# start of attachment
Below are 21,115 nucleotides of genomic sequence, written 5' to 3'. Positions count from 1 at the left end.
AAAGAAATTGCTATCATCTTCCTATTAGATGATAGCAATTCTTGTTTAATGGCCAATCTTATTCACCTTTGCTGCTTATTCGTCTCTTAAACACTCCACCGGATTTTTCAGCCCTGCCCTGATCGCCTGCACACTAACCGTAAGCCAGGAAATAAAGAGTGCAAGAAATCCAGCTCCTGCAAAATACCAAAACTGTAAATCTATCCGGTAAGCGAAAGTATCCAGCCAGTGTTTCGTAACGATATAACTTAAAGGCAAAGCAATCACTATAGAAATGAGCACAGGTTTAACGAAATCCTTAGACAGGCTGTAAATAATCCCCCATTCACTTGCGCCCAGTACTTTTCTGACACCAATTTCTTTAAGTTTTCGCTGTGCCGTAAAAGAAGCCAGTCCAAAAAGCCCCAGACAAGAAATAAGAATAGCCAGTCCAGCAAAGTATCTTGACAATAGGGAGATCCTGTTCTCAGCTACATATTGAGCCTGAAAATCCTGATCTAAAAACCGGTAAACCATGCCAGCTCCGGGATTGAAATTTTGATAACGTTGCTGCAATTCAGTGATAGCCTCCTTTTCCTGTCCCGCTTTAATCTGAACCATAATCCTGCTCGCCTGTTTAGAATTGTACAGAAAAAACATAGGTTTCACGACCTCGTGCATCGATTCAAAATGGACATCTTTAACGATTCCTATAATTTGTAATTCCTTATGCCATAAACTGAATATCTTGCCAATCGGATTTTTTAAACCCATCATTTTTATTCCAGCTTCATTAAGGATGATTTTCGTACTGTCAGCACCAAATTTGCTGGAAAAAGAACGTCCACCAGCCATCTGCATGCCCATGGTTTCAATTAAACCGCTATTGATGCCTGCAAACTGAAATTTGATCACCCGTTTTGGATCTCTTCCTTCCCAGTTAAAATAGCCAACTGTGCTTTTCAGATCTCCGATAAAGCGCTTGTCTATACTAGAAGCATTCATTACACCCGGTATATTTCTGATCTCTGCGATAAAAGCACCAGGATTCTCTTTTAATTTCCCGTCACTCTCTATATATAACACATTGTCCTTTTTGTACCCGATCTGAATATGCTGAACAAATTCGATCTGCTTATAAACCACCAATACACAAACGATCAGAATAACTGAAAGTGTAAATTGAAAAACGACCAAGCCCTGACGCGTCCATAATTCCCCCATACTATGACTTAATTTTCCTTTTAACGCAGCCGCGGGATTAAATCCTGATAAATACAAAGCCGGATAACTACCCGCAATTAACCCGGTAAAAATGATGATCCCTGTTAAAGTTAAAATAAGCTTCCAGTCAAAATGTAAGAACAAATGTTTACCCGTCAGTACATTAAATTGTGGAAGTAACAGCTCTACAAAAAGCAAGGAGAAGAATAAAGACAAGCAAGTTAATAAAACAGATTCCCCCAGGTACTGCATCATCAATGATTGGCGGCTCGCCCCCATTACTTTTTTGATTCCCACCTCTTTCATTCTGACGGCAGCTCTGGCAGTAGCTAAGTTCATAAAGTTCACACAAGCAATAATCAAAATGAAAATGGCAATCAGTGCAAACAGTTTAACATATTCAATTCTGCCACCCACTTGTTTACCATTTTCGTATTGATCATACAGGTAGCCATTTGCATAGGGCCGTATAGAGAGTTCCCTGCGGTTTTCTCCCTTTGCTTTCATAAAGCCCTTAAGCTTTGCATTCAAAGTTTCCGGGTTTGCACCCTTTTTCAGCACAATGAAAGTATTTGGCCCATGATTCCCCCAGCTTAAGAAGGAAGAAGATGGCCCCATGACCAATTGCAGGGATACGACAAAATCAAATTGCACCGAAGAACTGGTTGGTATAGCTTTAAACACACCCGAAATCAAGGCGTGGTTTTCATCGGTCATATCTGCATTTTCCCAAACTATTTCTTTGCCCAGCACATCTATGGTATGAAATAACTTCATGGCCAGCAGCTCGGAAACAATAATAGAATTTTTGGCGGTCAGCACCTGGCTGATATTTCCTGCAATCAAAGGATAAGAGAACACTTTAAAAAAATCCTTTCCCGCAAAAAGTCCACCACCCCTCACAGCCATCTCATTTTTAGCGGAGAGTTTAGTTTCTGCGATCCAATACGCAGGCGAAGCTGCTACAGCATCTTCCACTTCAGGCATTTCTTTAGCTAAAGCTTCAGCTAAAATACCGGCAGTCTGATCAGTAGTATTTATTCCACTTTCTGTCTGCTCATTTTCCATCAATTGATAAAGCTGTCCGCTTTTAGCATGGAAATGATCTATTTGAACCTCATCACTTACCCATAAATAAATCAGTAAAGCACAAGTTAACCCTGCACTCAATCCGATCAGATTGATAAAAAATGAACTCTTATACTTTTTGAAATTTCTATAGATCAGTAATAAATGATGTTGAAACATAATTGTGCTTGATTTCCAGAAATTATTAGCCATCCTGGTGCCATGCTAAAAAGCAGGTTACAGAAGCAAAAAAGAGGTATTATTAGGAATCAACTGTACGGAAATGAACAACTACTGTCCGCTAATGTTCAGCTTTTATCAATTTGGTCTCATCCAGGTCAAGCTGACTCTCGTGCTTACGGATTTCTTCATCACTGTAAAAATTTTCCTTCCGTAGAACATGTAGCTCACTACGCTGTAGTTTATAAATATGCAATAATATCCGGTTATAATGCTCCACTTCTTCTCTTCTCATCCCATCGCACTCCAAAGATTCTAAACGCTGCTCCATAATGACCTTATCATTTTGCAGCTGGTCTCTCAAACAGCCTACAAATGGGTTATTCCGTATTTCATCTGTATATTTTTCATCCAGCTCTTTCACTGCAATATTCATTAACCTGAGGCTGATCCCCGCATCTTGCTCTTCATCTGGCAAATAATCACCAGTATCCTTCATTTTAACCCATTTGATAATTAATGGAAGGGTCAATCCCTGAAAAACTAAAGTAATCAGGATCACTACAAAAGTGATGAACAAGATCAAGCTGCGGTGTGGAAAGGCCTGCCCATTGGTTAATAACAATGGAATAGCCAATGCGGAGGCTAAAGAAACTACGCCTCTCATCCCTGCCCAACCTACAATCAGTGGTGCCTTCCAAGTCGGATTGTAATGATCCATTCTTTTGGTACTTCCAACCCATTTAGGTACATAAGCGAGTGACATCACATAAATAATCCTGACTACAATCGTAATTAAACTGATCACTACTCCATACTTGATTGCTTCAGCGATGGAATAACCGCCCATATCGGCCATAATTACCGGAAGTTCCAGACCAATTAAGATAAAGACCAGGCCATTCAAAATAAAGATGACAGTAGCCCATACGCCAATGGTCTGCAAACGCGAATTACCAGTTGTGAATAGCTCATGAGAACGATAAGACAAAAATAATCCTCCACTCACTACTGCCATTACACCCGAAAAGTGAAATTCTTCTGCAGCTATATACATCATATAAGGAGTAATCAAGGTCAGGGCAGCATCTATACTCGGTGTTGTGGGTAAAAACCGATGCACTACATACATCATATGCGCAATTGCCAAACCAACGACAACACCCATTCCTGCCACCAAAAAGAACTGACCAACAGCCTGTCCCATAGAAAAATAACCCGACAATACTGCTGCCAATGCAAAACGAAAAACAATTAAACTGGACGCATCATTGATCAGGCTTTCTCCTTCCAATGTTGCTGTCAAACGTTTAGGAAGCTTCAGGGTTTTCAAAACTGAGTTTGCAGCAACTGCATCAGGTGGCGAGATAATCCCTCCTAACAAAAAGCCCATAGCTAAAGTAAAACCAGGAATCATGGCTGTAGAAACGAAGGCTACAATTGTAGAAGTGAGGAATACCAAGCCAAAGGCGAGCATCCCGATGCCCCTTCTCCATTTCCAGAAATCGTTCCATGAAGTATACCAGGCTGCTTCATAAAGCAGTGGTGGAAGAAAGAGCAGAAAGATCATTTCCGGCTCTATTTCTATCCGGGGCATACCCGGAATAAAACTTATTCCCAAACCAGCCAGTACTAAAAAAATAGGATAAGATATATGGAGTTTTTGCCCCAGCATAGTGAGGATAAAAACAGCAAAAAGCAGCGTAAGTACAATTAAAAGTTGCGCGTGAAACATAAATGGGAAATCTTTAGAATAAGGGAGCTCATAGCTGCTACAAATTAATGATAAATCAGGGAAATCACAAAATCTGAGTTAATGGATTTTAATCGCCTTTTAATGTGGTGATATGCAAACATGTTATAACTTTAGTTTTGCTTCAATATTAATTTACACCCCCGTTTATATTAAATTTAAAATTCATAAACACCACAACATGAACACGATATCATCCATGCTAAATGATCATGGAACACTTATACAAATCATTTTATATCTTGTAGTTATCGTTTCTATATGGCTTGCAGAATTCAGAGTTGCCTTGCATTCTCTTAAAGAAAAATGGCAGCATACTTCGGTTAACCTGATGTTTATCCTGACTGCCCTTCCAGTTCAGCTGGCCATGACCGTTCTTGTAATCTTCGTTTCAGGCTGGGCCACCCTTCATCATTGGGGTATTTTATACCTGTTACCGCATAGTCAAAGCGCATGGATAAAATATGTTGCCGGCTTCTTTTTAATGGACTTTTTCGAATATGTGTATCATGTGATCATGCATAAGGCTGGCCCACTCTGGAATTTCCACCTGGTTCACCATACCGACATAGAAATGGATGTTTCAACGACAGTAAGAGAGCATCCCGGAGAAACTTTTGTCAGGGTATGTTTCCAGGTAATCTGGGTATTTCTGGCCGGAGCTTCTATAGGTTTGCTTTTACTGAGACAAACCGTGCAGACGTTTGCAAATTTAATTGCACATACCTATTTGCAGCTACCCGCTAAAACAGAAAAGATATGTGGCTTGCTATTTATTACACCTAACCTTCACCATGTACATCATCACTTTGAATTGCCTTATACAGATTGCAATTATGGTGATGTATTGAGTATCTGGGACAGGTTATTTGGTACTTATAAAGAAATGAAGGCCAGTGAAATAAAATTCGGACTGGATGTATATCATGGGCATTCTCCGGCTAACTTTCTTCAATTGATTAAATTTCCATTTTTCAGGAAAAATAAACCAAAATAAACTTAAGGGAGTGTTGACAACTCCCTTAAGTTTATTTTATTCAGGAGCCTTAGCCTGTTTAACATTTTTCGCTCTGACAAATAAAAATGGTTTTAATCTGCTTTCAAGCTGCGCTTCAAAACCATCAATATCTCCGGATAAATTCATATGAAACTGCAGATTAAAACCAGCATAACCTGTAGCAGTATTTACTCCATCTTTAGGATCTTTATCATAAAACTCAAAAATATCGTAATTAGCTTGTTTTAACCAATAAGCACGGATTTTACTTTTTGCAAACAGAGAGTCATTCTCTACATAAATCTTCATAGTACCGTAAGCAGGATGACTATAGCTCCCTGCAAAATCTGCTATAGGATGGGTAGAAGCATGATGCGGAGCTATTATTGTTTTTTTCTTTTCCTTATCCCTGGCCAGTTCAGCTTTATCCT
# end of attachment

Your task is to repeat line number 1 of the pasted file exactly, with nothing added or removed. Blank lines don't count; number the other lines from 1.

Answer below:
Below are 21,115 nucleotides of genomic sequence, written 5' to 3'. Positions count from 1 at the left end.